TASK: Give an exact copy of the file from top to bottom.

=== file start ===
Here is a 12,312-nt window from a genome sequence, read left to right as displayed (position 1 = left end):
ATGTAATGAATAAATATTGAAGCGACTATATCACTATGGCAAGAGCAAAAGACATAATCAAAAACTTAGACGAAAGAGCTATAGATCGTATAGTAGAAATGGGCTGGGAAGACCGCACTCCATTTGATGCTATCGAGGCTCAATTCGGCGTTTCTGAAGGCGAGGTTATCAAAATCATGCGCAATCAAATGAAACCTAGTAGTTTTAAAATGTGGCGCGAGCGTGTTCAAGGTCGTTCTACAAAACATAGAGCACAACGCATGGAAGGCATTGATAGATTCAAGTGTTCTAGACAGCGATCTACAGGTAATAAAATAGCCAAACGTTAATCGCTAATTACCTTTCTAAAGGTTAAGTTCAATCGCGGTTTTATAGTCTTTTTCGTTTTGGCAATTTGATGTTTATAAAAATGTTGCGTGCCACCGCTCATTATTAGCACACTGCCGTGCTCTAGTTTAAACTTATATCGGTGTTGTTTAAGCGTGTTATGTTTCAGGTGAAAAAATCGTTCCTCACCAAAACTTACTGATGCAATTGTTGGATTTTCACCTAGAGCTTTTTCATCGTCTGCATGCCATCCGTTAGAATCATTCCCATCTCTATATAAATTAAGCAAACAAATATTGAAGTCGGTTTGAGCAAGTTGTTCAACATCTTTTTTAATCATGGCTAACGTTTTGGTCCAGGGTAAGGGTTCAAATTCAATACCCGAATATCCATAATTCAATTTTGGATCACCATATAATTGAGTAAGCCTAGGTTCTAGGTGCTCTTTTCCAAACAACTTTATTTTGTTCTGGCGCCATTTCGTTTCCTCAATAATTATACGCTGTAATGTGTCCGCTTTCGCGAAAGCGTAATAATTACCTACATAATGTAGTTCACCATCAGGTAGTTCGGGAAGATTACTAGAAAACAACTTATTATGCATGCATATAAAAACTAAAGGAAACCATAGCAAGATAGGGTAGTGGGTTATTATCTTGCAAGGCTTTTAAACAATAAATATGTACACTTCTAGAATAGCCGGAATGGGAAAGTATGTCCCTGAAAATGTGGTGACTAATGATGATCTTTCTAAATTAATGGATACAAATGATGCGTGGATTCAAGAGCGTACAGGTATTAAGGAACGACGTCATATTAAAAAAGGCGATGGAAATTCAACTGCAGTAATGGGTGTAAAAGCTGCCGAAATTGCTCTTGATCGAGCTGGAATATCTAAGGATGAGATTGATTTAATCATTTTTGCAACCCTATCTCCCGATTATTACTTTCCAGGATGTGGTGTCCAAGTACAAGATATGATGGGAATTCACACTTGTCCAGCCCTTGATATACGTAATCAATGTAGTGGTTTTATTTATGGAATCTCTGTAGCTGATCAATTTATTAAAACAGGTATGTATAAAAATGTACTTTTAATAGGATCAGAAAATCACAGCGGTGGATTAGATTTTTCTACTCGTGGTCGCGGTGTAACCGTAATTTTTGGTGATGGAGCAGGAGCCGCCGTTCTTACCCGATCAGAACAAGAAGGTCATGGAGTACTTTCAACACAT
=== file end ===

Here is a 12,312-nt window from a genome sequence, read left to right as displayed (position 1 = left end):
ATGTAATGAATAAATATTGAAGCGACTATATCACTATGGCAAGAGCAAAAGACATAATCAAAAACTTAGACGAAAGAGCTATAGATCGTATAGTAGAAATGGGCTGGGAAGACCGCACTCCATTTGATGCTATCGAGGCTCAATTCGGCGTTTCTGAAGGCGAGGTTATCAAAATCATGCGCAATCAAATGAAACCTAGTAGTTTTAAAATGTGGCGCGAGCGTGTTCAAGGTCGTTCTACAAAACATAGAGCACAACGCATGGAAGGCATTGATAGATTCAAGTGTTCTAGACAGCGATCTACAGGTAATAAAATAGCCAAACGTTAATCGCTAATTACCTTTCTAAAGGTTAAGTTCAATCGCGGTTTTATAGTCTTTTTCGTTTTGGCAATTTGATGTTTATAAAAATGTTGCGTGCCACCGCTCATTATTAGCACACTGCCGTGCTCTAGTTTAAACTTATATCGGTGTTGTTTAAGCGTGTTATGTTTCAGGTGAAAAAATCGTTCCTCACCAAAACTTACTGATGCAATTGTTGGATTTTCACCTAGAGCTTTTTCATCGTCTGCATGCCATCCGTTAGAATCATTCCCATCTCTATATAAATTAAGCAAACAAATATTGAAGTCGGTTTGAGCAAGTTGTTCAACATCTTTTTTAATCATGGCTAACGTTTTGGTCCAGGGTAAGGGTTCAAATTCAATACCCGAATATCCATAATTCAATTTTGGATCACCATATAATTGAGTAAGCCTAGGTTCTAGGTGCTCTTTTCCAAACAACTTTATTTTGTTCTGGCGCCATTTCGTTTCCTCAATAATTATACGCTGTAATGTGTCCGCTTTCGCGAAAGCGTAATAATTACCTACATAATGTAGTTCACCATCAGGTAGTTCGGGAAGATTACTAGAAAACAACTTATTATGCATGCATATAAAAACTAAAGGAAACCATAGCAAGATAGGGTAGTGGGTTATTATCTTGCAAGGCTTTTAAACAATAAATATGTACACTTCTAGAATAGCCGGAATGGGAAAGTATGTCCCTGAAAATGTGGTGACTAATGATGATCTTTCTAAATTAATGGATACAAATGATGCGTGGATTCAAGAGCGTACAGGTATTAAGGAACGACGTCATATTAAAAAAGGCGATGGAAATTCAACTGCAGTAATGGGTGTAAAAGCTGCCGAAATTGCTCTTGATCGAGCTGGAATATCTAAGGATGAGATTGATTTAATCATTTTTGCAACCCTATCTCCCGATTATTACTTTCCAGGATGTGGTGTCCAAGTACAAGATATGATGGGAATTCACACTTGTCCAGCCCTTGATATACGTAATCAATGTAGTGGTTTTATTTATGGAATCTCTGTAGCTGATCAATTTATTAAAACAGGTATGTATAAAAATGTACTTTTAATAGGATCAGAAAATCACAGCGGTGGATTAGATTTTTCTACTCGTGGTCGCGGTGTAACCGTAATTTTTGGTGATGGAGCAGGAGCCGCCGTTCTTACCCGATCAGAACAAGAAGGTCATGGAGTACTTTCAACACAT